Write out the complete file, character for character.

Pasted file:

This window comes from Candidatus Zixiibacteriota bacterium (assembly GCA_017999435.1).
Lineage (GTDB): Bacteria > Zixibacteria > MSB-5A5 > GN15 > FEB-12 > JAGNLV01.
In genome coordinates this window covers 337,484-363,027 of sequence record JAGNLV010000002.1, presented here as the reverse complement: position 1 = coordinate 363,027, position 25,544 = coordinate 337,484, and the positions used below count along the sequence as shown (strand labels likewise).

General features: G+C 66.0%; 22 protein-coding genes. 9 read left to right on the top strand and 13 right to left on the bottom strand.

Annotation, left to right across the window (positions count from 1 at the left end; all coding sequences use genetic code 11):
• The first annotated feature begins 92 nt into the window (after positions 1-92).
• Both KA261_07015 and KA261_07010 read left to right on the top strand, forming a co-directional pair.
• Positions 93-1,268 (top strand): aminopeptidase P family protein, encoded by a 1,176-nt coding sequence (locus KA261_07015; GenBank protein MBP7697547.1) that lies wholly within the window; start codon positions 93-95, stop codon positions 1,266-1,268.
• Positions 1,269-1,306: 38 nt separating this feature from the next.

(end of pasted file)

This window comes from Candidatus Zixiibacteriota bacterium (assembly GCA_017999435.1).
Lineage (GTDB): Bacteria > Zixibacteria > MSB-5A5 > GN15 > FEB-12 > JAGNLV01.
In genome coordinates this window covers 337,484-363,027 of sequence record JAGNLV010000002.1, presented here as the reverse complement: position 1 = coordinate 363,027, position 25,544 = coordinate 337,484, and the positions used below count along the sequence as shown (strand labels likewise).

General features: G+C 66.0%; 22 protein-coding genes. 9 read left to right on the top strand and 13 right to left on the bottom strand.

Annotation, left to right across the window (positions count from 1 at the left end; all coding sequences use genetic code 11):
• The first annotated feature begins 92 nt into the window (after positions 1-92).
• Both KA261_07015 and KA261_07010 read left to right on the top strand, forming a co-directional pair.
• Positions 93-1,268 (top strand): aminopeptidase P family protein, encoded by a 1,176-nt coding sequence (locus KA261_07015; GenBank protein MBP7697547.1) that lies wholly within the window; start codon positions 93-95, stop codon positions 1,266-1,268.
• Positions 1,269-1,306: 38 nt separating this feature from the next.